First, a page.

Speaking with The Hollywood Reporter, Alex Kurtzman - surely the busiest producer in Hollywood right now with more print coverage at the moment than Brexit - talks season two Discovery, which got off to a blistering start last week with 'Brother', an episode which lays out the template for the rest of the season.
Among other topics, Kurtzman talks about that distinct openig scene and its relevance to the episode and the season.
The premiere opens with Michael Burnham (Sonequa Martin-Green) sharing an African folktale about a girl who created the Milky Way by throwing ash into the air. This is happening over footage of the planets from the Cassini spacecraft, a throwback considering the intergalactic wonders viewers used to seeing on Star Trek. Why open the season that way?
What I love about that opening is that it jumps you to this incredible bird’s eye view perspective on how small we are in the universe, and how massive the cosmos are. The show is called Discovery for a reason. Burnham is going to be wrestling this season with her place in the universe and what her purpose is. Spock (Ethan Peck) is doing the same. I love the idea of speaking from a perspective past the experiences that she’s having in the premiere. Looking on her life and realizing, “I dismissed something as a story without recognizing how incredibly meaningful it would become to me in the future.” It felt like a very emotional perspective and a different way to begin our season, especially with the footage from Cassini. It’s archaic, the old way we used to look at space. Look how we evolved; look at how our understanding of and our place in the universe changes. I felt that was all embedded in that story, and I loved the visuals and emotional representation.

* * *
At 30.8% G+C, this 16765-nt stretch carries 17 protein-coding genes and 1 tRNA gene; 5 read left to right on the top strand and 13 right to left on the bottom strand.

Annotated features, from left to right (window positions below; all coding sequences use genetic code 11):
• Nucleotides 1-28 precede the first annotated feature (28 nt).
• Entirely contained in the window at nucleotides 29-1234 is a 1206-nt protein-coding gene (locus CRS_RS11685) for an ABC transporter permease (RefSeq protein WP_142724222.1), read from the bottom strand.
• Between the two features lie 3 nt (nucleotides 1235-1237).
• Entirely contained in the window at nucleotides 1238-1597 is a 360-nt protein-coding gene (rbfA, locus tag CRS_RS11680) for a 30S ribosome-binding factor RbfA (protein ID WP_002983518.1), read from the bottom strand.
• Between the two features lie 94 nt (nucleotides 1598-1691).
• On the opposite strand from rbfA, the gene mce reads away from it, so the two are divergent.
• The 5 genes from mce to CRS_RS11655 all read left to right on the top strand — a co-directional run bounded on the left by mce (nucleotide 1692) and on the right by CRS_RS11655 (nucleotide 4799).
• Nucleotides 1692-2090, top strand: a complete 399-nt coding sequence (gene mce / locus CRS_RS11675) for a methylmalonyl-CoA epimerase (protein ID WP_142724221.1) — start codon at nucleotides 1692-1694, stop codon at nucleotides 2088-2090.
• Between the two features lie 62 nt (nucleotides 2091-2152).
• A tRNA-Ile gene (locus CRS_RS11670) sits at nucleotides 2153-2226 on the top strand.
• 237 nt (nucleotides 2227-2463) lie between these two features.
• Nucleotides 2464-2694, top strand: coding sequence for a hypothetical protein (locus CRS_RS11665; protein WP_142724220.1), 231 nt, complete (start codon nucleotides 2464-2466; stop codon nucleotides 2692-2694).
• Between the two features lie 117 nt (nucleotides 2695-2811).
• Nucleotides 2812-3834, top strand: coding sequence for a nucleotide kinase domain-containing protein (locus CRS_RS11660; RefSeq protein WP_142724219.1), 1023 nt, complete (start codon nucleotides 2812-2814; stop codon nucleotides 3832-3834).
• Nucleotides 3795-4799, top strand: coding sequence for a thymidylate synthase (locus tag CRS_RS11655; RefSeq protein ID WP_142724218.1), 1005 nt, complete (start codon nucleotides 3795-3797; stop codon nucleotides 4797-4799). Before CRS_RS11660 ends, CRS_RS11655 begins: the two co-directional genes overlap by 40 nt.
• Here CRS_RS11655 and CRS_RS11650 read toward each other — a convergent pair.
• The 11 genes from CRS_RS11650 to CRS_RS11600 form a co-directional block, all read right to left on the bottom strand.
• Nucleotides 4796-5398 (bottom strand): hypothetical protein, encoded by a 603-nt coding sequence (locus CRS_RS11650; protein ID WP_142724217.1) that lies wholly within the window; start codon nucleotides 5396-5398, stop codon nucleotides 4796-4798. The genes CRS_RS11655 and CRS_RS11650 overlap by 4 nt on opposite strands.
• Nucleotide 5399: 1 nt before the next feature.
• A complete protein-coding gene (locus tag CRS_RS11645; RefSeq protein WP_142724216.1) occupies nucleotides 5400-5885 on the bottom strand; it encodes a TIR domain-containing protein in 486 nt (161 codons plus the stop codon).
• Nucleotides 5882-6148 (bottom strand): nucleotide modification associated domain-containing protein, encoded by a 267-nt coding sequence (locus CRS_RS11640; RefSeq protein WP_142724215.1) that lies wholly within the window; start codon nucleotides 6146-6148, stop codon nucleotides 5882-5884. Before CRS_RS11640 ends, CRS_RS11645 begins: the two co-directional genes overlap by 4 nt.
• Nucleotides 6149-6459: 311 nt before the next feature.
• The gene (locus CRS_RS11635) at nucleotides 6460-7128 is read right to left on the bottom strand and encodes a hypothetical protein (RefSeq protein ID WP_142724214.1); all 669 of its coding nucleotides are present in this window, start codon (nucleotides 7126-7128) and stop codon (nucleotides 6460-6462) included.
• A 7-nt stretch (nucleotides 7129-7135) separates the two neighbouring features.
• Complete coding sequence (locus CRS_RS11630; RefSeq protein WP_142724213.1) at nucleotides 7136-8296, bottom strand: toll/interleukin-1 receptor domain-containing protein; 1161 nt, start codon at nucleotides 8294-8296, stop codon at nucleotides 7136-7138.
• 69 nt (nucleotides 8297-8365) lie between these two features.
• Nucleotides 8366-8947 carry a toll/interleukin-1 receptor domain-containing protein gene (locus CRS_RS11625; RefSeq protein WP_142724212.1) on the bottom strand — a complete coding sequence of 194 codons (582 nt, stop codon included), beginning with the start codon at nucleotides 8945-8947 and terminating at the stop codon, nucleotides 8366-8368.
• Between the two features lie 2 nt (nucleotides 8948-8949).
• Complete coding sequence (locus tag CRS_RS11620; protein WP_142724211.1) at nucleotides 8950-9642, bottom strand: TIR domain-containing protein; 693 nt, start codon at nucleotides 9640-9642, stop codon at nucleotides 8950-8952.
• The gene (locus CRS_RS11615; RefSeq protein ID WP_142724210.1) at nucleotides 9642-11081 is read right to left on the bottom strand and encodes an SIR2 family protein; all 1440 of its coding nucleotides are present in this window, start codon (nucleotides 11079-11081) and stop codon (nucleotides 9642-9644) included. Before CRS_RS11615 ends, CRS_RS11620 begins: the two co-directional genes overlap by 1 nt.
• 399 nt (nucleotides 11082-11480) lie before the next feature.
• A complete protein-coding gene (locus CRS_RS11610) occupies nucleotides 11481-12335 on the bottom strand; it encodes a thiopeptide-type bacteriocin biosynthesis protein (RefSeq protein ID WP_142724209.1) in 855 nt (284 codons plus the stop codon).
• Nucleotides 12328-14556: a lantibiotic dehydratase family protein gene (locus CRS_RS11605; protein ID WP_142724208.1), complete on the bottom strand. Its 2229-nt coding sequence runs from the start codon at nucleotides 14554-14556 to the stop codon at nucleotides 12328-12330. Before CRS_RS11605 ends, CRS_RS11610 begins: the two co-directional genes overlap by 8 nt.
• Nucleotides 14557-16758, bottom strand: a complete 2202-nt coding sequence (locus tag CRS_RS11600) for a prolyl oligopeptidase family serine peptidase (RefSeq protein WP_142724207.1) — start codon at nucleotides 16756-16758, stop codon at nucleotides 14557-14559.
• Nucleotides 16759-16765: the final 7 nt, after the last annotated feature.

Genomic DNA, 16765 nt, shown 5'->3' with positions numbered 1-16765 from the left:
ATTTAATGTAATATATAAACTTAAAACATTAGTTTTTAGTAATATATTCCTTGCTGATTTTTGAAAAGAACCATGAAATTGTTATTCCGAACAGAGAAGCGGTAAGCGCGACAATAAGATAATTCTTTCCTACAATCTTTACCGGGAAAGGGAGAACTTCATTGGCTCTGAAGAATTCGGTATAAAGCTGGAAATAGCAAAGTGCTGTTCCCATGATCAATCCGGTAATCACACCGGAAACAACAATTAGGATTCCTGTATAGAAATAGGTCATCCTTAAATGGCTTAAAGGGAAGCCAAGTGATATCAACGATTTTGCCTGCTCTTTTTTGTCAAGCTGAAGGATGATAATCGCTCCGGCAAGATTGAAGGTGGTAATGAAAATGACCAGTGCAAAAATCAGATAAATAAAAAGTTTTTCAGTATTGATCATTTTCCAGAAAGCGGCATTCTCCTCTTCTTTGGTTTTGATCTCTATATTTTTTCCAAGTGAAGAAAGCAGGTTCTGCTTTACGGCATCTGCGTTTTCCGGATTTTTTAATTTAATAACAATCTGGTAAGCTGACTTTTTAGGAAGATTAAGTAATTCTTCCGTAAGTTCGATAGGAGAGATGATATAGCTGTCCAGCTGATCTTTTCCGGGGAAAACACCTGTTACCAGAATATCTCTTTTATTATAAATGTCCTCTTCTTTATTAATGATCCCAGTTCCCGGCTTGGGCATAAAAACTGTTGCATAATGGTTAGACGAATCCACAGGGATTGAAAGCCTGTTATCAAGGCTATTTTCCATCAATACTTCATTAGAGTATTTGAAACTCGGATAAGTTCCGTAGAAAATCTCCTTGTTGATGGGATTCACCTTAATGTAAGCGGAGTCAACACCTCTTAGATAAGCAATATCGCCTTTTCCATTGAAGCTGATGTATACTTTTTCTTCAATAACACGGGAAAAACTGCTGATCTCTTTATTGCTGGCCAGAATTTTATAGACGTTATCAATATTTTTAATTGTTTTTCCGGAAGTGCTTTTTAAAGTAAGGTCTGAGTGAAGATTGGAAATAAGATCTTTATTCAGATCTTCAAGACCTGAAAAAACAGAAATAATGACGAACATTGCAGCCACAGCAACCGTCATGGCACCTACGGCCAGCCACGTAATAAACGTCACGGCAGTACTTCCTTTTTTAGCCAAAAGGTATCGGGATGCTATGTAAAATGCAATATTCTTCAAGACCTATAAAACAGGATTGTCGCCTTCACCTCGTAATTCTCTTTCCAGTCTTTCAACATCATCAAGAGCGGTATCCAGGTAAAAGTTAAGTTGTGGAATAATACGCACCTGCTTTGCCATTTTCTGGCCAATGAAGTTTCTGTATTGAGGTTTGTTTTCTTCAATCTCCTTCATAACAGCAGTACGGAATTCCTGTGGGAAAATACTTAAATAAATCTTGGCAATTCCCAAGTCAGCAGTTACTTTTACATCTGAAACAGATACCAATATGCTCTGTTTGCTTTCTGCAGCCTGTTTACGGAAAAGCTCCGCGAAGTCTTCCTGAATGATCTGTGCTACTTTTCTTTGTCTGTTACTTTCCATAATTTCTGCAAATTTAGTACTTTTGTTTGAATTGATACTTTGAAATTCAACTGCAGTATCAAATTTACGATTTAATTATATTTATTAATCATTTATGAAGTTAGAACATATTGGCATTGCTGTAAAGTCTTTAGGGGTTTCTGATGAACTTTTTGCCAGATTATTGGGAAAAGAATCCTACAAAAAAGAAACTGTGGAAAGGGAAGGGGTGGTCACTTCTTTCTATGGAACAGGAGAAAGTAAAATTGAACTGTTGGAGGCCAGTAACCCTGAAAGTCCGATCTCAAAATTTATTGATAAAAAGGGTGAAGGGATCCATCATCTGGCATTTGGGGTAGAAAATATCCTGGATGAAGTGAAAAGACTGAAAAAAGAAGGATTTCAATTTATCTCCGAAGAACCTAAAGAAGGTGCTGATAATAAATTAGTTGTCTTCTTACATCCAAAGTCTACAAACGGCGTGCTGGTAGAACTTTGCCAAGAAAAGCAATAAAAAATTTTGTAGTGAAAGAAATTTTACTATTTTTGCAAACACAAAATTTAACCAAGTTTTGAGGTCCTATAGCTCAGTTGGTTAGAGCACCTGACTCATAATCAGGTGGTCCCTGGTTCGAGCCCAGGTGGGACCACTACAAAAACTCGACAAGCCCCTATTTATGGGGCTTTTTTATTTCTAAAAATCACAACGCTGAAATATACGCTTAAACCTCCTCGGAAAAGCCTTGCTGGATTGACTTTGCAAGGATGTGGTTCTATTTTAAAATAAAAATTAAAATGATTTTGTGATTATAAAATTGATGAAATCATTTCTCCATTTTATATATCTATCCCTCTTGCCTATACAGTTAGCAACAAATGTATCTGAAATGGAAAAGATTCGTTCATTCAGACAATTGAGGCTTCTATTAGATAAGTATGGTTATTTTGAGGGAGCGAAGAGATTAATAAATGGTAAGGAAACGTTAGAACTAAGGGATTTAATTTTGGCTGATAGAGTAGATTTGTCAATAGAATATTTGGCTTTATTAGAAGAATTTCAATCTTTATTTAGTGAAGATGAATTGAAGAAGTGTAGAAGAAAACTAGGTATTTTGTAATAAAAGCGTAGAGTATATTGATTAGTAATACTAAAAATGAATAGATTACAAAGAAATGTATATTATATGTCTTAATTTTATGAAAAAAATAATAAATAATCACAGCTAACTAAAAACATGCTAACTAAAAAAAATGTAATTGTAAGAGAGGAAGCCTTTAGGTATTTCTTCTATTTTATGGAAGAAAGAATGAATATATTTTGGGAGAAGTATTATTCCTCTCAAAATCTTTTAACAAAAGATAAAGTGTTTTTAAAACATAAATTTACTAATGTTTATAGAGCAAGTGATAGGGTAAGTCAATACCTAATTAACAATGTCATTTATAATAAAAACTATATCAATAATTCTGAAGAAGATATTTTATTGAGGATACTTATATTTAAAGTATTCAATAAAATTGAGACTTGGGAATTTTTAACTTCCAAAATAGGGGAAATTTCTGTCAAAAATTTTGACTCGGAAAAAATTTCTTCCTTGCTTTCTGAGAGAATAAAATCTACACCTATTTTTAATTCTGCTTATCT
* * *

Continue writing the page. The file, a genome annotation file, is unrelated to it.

It's a fascinating interview that touches on all of the many elements that season two's opening episode has already set up, so head across for a read.